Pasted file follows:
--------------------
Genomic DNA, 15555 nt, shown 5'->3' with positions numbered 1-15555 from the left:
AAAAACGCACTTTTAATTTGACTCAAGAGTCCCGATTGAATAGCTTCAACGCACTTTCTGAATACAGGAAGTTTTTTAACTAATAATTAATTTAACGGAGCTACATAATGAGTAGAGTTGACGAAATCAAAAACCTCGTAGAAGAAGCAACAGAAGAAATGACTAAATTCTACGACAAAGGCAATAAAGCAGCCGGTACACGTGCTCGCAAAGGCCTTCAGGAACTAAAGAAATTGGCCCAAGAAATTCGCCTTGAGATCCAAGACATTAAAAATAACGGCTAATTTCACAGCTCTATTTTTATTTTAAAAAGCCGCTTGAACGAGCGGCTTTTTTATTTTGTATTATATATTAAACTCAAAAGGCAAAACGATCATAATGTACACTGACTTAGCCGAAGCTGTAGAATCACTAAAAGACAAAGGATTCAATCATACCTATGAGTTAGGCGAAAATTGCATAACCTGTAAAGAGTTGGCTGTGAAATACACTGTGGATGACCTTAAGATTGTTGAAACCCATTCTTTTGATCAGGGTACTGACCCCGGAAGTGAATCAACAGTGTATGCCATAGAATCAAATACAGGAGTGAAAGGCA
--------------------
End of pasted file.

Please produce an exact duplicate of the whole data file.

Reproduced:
Genomic DNA, 15555 nt, shown 5'->3' with positions numbered 1-15555 from the left:
AAAAACGCACTTTTAATTTGACTCAAGAGTCCCGATTGAATAGCTTCAACGCACTTTCTGAATACAGGAAGTTTTTTAACTAATAATTAATTTAACGGAGCTACATAATGAGTAGAGTTGACGAAATCAAAAACCTCGTAGAAGAAGCAACAGAAGAAATGACTAAATTCTACGACAAAGGCAATAAAGCAGCCGGTACACGTGCTCGCAAAGGCCTTCAGGAACTAAAGAAATTGGCCCAAGAAATTCGCCTTGAGATCCAAGACATTAAAAATAACGGCTAATTTCACAGCTCTATTTTTATTTTAAAAAGCCGCTTGAACGAGCGGCTTTTTTATTTTGTATTATATATTAAACTCAAAAGGCAAAACGATCATAATGTACACTGACTTAGCCGAAGCTGTAGAATCACTAAAAGACAAAGGATTCAATCATACCTATGAGTTAGGCGAAAATTGCATAACCTGTAAAGAGTTGGCTGTGAAATACACTGTGGATGACCTTAAGATTGTTGAAACCCATTCTTTTGATCAGGGTACTGACCCCGGAAGTGAATCAACAGTGTATGCCATAGAATCAAATACAGGAGTGAAAGGCA